Hello,

I am interested to know if there are languages out there, or research projects, or people's wild private imaginings, that provide polymorphic multimethods over structural types.

I mean the non-parametric type of polymorphism where methods may have > 1 implementation. The dispatch mechanism would choose the most specific of those available for a given invocation.

I have found one mention of something that seems in this area, but I don't understand the paper enough to know if it's what I hope for:

Combining Structural Subtyping and External Dispatch
Donna Malayeri & Jonathan Aldrich

I'm not _even_ a language design noob, and have only recently found there is established terminology ("structural types") for what I've been edging towards for about 10 years.

But… I envisage that the dispatch mechanism would be able to examine implementations of a method for the signature they require of their arguments. Given a method invocation is would be able to find the most specific implementation given the types, or fail if there is no match or the match is ambiguous.

I also think that a kind of transitive closure is necessary here. I'll use an example to elucidate (the example is "single dispatch", btw):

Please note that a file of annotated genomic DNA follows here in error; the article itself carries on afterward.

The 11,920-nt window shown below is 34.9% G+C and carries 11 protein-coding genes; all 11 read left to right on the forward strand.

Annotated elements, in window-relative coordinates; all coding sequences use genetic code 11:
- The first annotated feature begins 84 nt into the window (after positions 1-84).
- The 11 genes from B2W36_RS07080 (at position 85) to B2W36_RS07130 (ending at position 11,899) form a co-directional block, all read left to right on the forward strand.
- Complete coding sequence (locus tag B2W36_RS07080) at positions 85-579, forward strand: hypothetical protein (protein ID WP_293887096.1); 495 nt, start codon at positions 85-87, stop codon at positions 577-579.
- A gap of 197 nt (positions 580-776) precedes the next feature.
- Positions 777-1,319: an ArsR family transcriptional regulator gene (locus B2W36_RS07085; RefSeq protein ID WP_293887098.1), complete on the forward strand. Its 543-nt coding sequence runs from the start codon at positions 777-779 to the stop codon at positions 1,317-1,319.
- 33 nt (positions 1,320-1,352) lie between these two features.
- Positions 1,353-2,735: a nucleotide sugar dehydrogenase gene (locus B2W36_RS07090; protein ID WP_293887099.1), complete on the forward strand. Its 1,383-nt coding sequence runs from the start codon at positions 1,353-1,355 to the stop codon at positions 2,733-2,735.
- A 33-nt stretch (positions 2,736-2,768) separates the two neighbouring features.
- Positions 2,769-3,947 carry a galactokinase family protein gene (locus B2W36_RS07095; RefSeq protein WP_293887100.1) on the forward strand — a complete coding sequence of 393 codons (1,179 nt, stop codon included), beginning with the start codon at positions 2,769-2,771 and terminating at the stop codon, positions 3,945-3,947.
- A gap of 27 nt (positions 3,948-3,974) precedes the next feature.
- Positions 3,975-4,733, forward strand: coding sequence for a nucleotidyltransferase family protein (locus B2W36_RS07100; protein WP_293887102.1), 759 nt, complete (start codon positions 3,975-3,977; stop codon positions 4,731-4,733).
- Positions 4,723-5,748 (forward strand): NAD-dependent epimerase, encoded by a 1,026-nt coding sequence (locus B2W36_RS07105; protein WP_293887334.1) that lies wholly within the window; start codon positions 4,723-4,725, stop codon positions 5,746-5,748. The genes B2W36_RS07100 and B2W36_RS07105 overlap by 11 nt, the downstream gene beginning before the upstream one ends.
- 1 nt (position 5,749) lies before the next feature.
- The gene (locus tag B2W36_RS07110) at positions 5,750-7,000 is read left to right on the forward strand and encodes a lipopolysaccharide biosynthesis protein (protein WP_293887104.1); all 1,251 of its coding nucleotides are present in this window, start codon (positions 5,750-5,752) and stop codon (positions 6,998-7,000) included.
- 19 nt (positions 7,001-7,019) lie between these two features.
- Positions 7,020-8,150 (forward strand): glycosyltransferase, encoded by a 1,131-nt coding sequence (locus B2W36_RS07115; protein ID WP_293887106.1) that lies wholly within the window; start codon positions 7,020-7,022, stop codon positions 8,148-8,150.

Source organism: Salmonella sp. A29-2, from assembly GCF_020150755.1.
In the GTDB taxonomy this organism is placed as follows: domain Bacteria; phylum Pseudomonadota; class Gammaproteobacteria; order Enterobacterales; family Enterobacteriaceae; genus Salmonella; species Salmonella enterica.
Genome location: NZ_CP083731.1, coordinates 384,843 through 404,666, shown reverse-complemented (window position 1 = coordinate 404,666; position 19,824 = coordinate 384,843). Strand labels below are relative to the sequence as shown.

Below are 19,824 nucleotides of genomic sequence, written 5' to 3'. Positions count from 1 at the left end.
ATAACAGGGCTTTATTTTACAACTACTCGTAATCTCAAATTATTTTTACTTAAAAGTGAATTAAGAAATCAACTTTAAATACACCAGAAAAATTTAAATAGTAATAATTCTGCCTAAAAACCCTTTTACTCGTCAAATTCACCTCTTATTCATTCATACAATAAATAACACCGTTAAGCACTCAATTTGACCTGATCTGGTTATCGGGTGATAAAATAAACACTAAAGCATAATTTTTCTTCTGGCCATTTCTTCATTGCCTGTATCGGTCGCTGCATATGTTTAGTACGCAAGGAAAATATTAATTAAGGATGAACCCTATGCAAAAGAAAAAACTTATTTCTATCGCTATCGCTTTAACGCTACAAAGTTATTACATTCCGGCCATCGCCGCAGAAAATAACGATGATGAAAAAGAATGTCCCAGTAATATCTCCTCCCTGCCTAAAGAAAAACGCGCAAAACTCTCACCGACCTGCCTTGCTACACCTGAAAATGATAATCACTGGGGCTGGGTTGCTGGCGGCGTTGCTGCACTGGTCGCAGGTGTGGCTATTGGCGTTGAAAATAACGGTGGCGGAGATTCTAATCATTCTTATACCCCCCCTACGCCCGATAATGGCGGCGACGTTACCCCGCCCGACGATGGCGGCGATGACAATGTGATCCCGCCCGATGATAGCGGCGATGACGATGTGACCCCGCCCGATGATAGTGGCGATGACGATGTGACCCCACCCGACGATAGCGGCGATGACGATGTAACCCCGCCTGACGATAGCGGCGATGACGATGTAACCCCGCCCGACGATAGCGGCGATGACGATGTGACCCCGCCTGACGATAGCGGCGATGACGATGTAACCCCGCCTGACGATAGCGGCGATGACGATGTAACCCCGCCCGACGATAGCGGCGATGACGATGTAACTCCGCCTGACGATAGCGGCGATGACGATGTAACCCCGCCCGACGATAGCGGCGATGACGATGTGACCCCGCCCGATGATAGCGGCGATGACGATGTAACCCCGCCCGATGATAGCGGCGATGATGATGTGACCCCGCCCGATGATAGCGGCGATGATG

def area(shape) # implementation 1.
return width(shape) * height(shape)
end

def area(shape) # implementation 2
return 2 * pi * radius(shape)^2
end

def width(shape)
return square_size(shape)
end

def height(shape)
return square_size(shape)
end

I can now evaluate:

area( {width: 2, height: 3} )
-> 6
# This is just as you would suspect – implementations 1 is used.

area( {radius: 1} )
-> 6.28318
# here implementation 2 is used.

area( {square_size: 2} )
-> 4
# here, the record itself doesn't directly fit implementation 1, but because of the "width" and "height" methods, it _can_ be used, so 1 is used. This is the kind of transitive closure.

Implementations's parameters are not decorated with explicit type declarations because the type an implementation needs for each of its arguments _are_ the methods it calls on those arguments.

So, if this kind of thing is going on all over the place and well known, I'd love to know. Or if it's been tried and found a terrible idea, that'd be good to know too :-) I find the possibility enormously exciting because I think it'd "fix" an awful lot of what I find rather hobbling about the languages I generally use. Especially if it could be embedded in some kind of live-coding environment.

Thanks,
Benjohn Barnes